When you first got your GSA Schedule, you probably learned that it could last for up to 20 years. The thing to keep in mind about this 20-year period though, is that it’s broken up into four periods of five years, consisting of a base period and then three option periods. While your GSA Schedule may last for up to two decades, GSA maintains the right to cancel or allow your GSA Schedule to expire at any time (although it doesn’t generally happen without cause). After this 20-year period is up, you can submit an offer for a new GSA Schedule using streamlined acquisition procedures. As such, proper maintenance of your GSA Schedule is crucial to ensuring a smooth GSA Schedule renewal process whether it's every 5 years or 20 years. So, here's what you need to know about renewing your GSA Schedule.
For GSA contract holders, it is no secret that some of the tools used to manage and maintain contracts are slow and outdated. For example, the layout of the Schedule Input Program (SIP) is difficult to navigate, and catalog information is divided into multiple tabs. Though most find it frustrating, it’s crucial for GSA contractors to use this program to update their contract data and maintain compliance. However, after receiving feedback and hearing contractor’s frustrations, GSA started developing solutions to replace some of their existing platforms to modernize the acquisition process. One of the solutions is the Common Catalog Platform (CCP) which will replace SIP, the Contracting Officer Reporting System (CORS), and the current Price Proposal Template (PPT).
Do you know what the real benefits of being on the GSA Schedule are? Learn the top 10 reasons (and advantages) why you should consider it.
We all know that impatient feeling we get when we order a package online—we immediately go to the tracking page to see exactly what time and day our item will be delivered, even if we just pressed “order.” Some companies go as far as to provide a map of the drivers so you can see just how far they are from your doorstep on delivery day. While government agencies may not be tracking their items quite so closely, they want to know where their products are when they order them from your GSA Schedule on GSA Advantage!. This is made possible by reporting your GSA Advantage! order status. However, some GSA contractors are not reporting their order status, resulting in concerned calls and impatience from government agencies wondering when their items will arrive.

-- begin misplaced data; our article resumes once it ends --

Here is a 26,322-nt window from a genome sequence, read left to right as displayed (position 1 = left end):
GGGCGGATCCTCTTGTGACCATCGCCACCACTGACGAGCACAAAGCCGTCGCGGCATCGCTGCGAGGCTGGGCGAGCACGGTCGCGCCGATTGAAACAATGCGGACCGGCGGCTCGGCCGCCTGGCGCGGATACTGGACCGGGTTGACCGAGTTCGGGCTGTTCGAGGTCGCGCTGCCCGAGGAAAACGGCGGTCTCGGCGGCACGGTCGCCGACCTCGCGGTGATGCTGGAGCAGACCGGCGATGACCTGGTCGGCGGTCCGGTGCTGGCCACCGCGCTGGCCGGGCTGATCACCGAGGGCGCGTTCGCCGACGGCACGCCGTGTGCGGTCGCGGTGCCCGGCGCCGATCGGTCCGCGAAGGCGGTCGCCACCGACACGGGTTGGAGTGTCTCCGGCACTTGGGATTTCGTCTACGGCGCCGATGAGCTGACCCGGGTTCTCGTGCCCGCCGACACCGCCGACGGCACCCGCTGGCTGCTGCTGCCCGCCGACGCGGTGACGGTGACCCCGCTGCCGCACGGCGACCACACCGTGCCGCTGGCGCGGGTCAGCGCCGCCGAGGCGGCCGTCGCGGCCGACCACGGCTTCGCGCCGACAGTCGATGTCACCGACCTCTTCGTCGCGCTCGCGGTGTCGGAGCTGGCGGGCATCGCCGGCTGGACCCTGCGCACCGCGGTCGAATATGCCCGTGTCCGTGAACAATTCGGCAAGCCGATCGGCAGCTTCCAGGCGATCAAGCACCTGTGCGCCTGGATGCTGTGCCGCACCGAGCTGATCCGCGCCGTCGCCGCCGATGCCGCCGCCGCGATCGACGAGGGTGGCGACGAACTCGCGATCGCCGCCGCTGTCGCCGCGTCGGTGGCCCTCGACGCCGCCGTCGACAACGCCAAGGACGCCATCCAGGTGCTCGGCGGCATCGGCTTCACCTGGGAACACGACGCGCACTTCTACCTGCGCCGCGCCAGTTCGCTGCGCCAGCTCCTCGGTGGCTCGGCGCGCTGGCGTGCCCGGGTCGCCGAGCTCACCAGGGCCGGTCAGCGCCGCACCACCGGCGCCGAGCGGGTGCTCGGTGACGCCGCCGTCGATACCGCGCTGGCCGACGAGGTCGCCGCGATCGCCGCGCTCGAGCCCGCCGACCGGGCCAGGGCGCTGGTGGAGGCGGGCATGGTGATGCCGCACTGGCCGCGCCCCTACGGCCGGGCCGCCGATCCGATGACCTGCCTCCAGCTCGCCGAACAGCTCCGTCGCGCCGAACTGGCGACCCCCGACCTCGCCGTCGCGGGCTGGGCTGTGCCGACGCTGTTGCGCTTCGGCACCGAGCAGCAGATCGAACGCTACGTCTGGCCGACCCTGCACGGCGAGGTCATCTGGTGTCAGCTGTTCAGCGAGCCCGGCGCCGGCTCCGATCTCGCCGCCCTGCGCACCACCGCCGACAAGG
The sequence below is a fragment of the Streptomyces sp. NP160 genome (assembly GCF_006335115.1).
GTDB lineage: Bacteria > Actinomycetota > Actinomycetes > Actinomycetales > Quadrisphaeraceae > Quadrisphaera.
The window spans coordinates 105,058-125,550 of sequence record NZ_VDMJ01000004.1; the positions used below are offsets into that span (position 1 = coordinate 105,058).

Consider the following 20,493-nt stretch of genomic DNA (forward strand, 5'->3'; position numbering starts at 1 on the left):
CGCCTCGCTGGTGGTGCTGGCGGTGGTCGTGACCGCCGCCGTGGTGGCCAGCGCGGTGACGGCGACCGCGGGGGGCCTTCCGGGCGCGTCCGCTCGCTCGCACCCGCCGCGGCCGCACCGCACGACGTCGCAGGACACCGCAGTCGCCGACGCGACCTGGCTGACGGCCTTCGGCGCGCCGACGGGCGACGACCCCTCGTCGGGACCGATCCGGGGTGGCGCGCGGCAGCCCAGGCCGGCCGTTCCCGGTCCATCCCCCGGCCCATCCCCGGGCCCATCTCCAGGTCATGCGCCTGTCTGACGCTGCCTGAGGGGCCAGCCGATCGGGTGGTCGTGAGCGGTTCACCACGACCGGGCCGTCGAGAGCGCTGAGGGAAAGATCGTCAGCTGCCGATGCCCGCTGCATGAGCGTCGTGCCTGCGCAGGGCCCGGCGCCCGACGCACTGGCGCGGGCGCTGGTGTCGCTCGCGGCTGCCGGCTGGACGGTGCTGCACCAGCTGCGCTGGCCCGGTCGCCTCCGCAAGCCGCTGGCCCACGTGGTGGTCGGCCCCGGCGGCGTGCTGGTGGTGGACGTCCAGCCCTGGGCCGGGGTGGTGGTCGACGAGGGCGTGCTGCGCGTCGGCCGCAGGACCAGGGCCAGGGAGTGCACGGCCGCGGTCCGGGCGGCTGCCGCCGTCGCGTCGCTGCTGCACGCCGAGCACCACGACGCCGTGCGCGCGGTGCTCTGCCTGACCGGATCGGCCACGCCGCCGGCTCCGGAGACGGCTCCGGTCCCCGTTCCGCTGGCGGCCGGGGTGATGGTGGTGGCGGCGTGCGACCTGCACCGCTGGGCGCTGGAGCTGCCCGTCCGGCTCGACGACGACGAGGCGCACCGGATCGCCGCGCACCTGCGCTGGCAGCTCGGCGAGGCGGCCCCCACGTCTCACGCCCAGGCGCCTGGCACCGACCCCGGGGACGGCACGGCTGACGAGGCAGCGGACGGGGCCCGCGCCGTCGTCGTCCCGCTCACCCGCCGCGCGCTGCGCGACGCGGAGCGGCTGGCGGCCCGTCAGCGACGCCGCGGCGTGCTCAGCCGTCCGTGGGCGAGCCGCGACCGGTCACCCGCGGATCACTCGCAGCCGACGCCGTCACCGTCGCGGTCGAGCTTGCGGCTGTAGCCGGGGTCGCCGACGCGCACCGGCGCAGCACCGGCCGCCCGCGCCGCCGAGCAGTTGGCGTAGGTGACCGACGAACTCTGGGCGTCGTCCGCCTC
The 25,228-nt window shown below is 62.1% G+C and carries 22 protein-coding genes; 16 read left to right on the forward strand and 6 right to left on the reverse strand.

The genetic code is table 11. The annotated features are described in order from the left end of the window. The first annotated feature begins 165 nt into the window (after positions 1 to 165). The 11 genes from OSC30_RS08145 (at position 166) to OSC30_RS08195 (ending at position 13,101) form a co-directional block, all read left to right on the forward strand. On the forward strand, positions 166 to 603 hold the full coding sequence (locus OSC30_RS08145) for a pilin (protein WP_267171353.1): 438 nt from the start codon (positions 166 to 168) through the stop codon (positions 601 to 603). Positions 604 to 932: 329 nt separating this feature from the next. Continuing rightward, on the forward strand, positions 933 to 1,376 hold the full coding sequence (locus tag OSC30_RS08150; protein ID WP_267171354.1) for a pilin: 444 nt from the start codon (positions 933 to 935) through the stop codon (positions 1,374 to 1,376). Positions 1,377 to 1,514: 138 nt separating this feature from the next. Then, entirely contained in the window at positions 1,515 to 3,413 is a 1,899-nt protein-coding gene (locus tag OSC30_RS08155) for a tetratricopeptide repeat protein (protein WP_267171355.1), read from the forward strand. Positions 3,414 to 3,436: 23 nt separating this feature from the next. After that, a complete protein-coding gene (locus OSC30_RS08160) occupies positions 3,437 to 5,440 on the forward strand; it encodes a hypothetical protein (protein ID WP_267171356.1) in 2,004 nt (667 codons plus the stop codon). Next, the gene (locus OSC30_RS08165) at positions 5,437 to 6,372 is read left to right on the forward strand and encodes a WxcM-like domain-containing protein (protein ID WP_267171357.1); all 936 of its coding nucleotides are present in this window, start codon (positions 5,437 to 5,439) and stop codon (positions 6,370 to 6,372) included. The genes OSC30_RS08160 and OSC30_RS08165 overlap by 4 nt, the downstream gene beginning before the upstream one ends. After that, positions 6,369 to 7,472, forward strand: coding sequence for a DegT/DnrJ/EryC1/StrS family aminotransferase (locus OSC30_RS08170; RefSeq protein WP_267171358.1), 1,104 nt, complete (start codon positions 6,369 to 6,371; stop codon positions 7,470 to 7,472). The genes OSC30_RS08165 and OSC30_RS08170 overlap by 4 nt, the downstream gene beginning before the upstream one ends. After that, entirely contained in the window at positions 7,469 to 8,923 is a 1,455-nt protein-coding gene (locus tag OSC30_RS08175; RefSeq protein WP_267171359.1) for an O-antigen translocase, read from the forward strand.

Think of the last deadline you missed in your current position or back in school. It happens to the best of us, but either way, we all want to make things right so you can keep your GSA Schedule compliant. One deadline in particular that we stress to not lose track of is your company’s Affirmative Action Plan (AAP) certification. In the past, required contractors just needed to self-certify, but as of this year, you need to officially register and certify through the Office of Federal Contract Compliance Programs (OFCCP) Contractor Portal.
The federal government is always looking for ways to streamline the procurement process so it goes more smoothly and efficiently for both contractors and government buyers. One way the government has modernized government contracting is with Procurement Instrument Identifiers (PIIDs). PIIDs are part of a uniform award identification system that helps track solicitations, contracts, agreements, or orders and related procurement instruments. Although PIIDs were created to simplify the procurement process, you might still be confused on their meaning and how they fit into the federal marketplace. Let’s go over what you need to know about using PIIDs, how to read them, and why these codes are important for GSA Schedule contractors.
There are plenty of advantages to being certified as a small business. First off, the Small Business Administration (SBA) encourages government agencies to purchase from small businesses whenever possible, and the federal government maintains set-asides or sole-source contracts specifically for small businesses to give them a fair chance to win government contracts. These set-asides limit competition and increase odds by making a contract open to small businesses exclusively. So, if you qualify as a small business and want to become a government contractor, you’ll need to register. In this blog, we’ll cover how to qualify, what options are available to you, and how to register as a small business contractor.